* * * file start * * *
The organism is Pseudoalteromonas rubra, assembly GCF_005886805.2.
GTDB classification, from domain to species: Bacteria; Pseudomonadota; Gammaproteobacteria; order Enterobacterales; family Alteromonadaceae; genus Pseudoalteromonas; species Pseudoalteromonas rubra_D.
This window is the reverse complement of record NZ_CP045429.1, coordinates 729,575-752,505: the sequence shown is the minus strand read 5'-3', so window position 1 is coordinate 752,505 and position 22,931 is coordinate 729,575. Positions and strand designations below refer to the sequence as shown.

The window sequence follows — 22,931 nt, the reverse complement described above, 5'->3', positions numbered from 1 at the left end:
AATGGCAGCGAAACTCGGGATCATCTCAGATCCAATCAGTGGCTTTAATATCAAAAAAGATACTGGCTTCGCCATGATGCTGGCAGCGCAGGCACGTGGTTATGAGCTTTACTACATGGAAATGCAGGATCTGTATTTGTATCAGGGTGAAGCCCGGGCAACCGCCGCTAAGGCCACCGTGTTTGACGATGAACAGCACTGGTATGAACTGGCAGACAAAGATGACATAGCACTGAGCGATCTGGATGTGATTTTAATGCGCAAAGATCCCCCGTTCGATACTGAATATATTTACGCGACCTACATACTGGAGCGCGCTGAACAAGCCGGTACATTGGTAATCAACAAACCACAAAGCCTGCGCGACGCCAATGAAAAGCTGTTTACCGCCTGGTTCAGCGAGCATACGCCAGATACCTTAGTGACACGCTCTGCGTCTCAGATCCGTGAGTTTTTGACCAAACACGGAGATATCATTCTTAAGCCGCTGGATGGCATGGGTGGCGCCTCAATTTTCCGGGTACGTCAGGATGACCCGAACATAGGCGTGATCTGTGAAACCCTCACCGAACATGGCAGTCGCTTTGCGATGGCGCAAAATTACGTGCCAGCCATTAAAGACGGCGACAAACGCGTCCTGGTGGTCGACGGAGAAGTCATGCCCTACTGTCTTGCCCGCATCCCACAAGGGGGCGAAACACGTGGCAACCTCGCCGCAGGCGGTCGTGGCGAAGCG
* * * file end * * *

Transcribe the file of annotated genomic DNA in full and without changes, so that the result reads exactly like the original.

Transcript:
The organism is Pseudoalteromonas rubra, assembly GCF_005886805.2.
GTDB classification, from domain to species: Bacteria; Pseudomonadota; Gammaproteobacteria; order Enterobacterales; family Alteromonadaceae; genus Pseudoalteromonas; species Pseudoalteromonas rubra_D.
This window is the reverse complement of record NZ_CP045429.1, coordinates 729,575-752,505: the sequence shown is the minus strand read 5'-3', so window position 1 is coordinate 752,505 and position 22,931 is coordinate 729,575. Positions and strand designations below refer to the sequence as shown.

The window sequence follows — 22,931 nt, the reverse complement described above, 5'->3', positions numbered from 1 at the left end:
AATGGCAGCGAAACTCGGGATCATCTCAGATCCAATCAGTGGCTTTAATATCAAAAAAGATACTGGCTTCGCCATGATGCTGGCAGCGCAGGCACGTGGTTATGAGCTTTACTACATGGAAATGCAGGATCTGTATTTGTATCAGGGTGAAGCCCGGGCAACCGCCGCTAAGGCCACCGTGTTTGACGATGAACAGCACTGGTATGAACTGGCAGACAAAGATGACATAGCACTGAGCGATCTGGATGTGATTTTAATGCGCAAAGATCCCCCGTTCGATACTGAATATATTTACGCGACCTACATACTGGAGCGCGCTGAACAAGCCGGTACATTGGTAATCAACAAACCACAAAGCCTGCGCGACGCCAATGAAAAGCTGTTTACCGCCTGGTTCAGCGAGCATACGCCAGATACCTTAGTGACACGCTCTGCGTCTCAGATCCGTGAGTTTTTGACCAAACACGGAGATATCATTCTTAAGCCGCTGGATGGCATGGGTGGCGCCTCAATTTTCCGGGTACGTCAGGATGACCCGAACATAGGCGTGATCTGTGAAACCCTCACCGAACATGGCAGTCGCTTTGCGATGGCGCAAAATTACGTGCCAGCCATTAAAGACGGCGACAAACGCGTCCTGGTGGTCGACGGAGAAGTCATGCCCTACTGTCTTGCCCGCATCCCACAAGGGGGCGAAACACGTGGCAACCTCGCCGCAGGCGGTCGTGGCGAAGCG